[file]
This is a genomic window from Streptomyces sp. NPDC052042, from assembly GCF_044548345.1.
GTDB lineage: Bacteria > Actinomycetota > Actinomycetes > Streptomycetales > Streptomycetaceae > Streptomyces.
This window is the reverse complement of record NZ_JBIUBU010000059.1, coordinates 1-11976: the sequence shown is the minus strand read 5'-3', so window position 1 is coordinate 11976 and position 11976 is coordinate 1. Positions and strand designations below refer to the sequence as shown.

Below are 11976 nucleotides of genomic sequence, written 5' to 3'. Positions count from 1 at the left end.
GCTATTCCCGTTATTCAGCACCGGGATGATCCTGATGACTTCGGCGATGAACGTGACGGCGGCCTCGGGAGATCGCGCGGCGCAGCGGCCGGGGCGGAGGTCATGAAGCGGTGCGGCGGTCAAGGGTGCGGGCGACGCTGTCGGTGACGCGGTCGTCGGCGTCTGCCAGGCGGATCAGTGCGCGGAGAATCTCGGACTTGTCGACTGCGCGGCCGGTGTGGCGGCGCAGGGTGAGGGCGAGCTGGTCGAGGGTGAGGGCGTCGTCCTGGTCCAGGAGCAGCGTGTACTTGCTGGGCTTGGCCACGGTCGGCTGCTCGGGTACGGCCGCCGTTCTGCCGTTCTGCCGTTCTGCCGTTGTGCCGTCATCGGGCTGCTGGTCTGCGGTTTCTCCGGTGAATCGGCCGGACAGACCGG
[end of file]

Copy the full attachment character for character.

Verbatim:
This is a genomic window from Streptomyces sp. NPDC052042, from assembly GCF_044548345.1.
GTDB lineage: Bacteria > Actinomycetota > Actinomycetes > Streptomycetales > Streptomycetaceae > Streptomyces.
This window is the reverse complement of record NZ_JBIUBU010000059.1, coordinates 1-11976: the sequence shown is the minus strand read 5'-3', so window position 1 is coordinate 11976 and position 11976 is coordinate 1. Positions and strand designations below refer to the sequence as shown.

Below are 11976 nucleotides of genomic sequence, written 5' to 3'. Positions count from 1 at the left end.
GCTATTCCCGTTATTCAGCACCGGGATGATCCTGATGACTTCGGCGATGAACGTGACGGCGGCCTCGGGAGATCGCGCGGCGCAGCGGCCGGGGCGGAGGTCATGAAGCGGTGCGGCGGTCAAGGGTGCGGGCGACGCTGTCGGTGACGCGGTCGTCGGCGTCTGCCAGGCGGATCAGTGCGCGGAGAATCTCGGACTTGTCGACTGCGCGGCCGGTGTGGCGGCGCAGGGTGAGGGCGAGCTGGTCGAGGGTGAGGGCGTCGTCCTGGTCCAGGAGCAGCGTGTACTTGCTGGGCTTGGCCACGGTCGGCTGCTCGGGTACGGCCGCCGTTCTGCCGTTCTGCCGTTCTGCCGTTGTGCCGTCATCGGGCTGCTGGTCTGCGGTTTCTCCGGTGAATCGGCCGGACAGACCGG